Whether or not odor is sufficient enough for probable cause to start a search, warranted or warrantless, is often raised and debated in the court system. A person's ability to recognize a scent is very subjective. But the molecules responsible for odor, terpenes, are present in marijuana like many other plants. Determining the terpene signature, and showing the uniqueness of the terpene signature, can offer objective evidence that the odor of marijuana is unique. The fundamental issue here is whether the odor of marijuana, as perceived by a law enforcement officer, is sufficient to constitute probable cause for a further search or arrest. Probable cause is a rather low bar to be crossed, but is a bar that cannot be ignored and must be satisfied for a criminal case to proceed. The present study contributes to meeting and enforcing that bar.
This study has investigated the relative terpene signatures of marijuana in comparison to catnip, tobacco, oregano, and the closest plant relative of marijuana, hops. Using the AccuTOF™ DART™ Mass Spectrometer, the samples were analyzed both directly and indirectly. To analyze indirectly, samples were held adjacent to the sample airstream of the mass spectrometer and a gentle heat source was applied. Resulting spectra of the volatiles were compared. All samples gave different spectra signatures for their volatiles. The odor profile of marijuana is distinct from hops and any other plants commonly used as mimics for marijuana.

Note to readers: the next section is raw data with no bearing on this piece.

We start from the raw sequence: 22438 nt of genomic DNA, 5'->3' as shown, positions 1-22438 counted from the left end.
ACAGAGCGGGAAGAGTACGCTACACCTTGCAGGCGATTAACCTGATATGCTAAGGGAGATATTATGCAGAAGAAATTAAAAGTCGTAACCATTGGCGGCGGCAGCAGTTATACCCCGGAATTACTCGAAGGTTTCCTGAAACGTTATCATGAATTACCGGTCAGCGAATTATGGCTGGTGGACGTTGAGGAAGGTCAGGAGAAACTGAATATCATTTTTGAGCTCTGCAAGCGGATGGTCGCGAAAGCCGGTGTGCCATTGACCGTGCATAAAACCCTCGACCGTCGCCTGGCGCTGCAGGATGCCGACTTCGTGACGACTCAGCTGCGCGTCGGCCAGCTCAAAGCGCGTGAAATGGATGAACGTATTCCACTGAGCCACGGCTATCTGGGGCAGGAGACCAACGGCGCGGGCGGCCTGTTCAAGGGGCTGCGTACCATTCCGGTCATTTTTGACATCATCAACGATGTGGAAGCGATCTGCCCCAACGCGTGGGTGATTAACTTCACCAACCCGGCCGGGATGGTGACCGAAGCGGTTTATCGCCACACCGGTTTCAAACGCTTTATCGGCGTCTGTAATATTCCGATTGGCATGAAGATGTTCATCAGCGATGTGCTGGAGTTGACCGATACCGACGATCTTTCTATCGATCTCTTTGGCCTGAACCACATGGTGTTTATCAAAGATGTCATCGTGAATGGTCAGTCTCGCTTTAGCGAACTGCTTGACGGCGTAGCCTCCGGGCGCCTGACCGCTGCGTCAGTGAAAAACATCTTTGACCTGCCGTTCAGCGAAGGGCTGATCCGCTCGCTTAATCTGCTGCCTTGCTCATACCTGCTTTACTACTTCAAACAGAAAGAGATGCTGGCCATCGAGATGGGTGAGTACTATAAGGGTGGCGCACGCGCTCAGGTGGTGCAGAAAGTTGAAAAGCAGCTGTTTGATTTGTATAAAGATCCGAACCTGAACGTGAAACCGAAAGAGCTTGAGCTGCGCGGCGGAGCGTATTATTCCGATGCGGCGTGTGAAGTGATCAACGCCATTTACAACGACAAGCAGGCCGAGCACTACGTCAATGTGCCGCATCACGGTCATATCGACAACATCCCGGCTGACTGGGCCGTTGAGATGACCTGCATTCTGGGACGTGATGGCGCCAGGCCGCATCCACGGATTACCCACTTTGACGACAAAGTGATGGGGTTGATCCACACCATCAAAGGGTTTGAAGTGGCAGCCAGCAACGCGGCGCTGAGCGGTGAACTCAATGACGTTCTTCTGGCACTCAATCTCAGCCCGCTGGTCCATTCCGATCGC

|Commitee:||DiTomaso, Joseph, Espinoza, Edgar, Kanthaswamy, Sree|
|School:||University of California, Davis|
|School Location:||United States -- California|
|Source:||MAI 52/06M(E), Masters Abstracts International|
|Keywords:||Forensic analysis, Marijuana, Mass spectroscopy, Terpenes|
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